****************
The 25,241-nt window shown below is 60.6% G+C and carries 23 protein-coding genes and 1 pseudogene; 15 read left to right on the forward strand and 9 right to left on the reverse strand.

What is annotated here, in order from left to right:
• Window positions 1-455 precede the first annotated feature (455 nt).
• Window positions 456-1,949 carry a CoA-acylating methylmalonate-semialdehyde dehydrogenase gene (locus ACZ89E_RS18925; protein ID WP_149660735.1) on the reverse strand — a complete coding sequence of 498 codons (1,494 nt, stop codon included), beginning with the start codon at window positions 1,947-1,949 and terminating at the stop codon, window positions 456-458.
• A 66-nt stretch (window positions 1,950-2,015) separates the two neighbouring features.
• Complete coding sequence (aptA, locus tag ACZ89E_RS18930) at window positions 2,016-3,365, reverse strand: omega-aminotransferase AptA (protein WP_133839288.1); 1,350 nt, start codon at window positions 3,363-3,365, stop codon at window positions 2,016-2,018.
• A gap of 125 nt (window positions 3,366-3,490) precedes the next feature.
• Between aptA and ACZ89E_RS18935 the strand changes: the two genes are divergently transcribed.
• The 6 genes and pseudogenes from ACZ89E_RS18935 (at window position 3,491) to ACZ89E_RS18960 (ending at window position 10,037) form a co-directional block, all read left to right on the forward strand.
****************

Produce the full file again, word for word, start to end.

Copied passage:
The 25,241-nt window shown below is 60.6% G+C and carries 23 protein-coding genes and 1 pseudogene; 15 read left to right on the forward strand and 9 right to left on the reverse strand.

What is annotated here, in order from left to right:
• Window positions 1-455 precede the first annotated feature (455 nt).
• Window positions 456-1,949 carry a CoA-acylating methylmalonate-semialdehyde dehydrogenase gene (locus ACZ89E_RS18925; protein ID WP_149660735.1) on the reverse strand — a complete coding sequence of 498 codons (1,494 nt, stop codon included), beginning with the start codon at window positions 1,947-1,949 and terminating at the stop codon, window positions 456-458.
• A 66-nt stretch (window positions 1,950-2,015) separates the two neighbouring features.
• Complete coding sequence (aptA, locus tag ACZ89E_RS18930) at window positions 2,016-3,365, reverse strand: omega-aminotransferase AptA (protein WP_133839288.1); 1,350 nt, start codon at window positions 3,363-3,365, stop codon at window positions 2,016-2,018.
• A gap of 125 nt (window positions 3,366-3,490) precedes the next feature.
• Between aptA and ACZ89E_RS18935 the strand changes: the two genes are divergently transcribed.
• The 6 genes and pseudogenes from ACZ89E_RS18935 (at window position 3,491) to ACZ89E_RS18960 (ending at window position 10,037) form a co-directional block, all read left to right on the forward strand.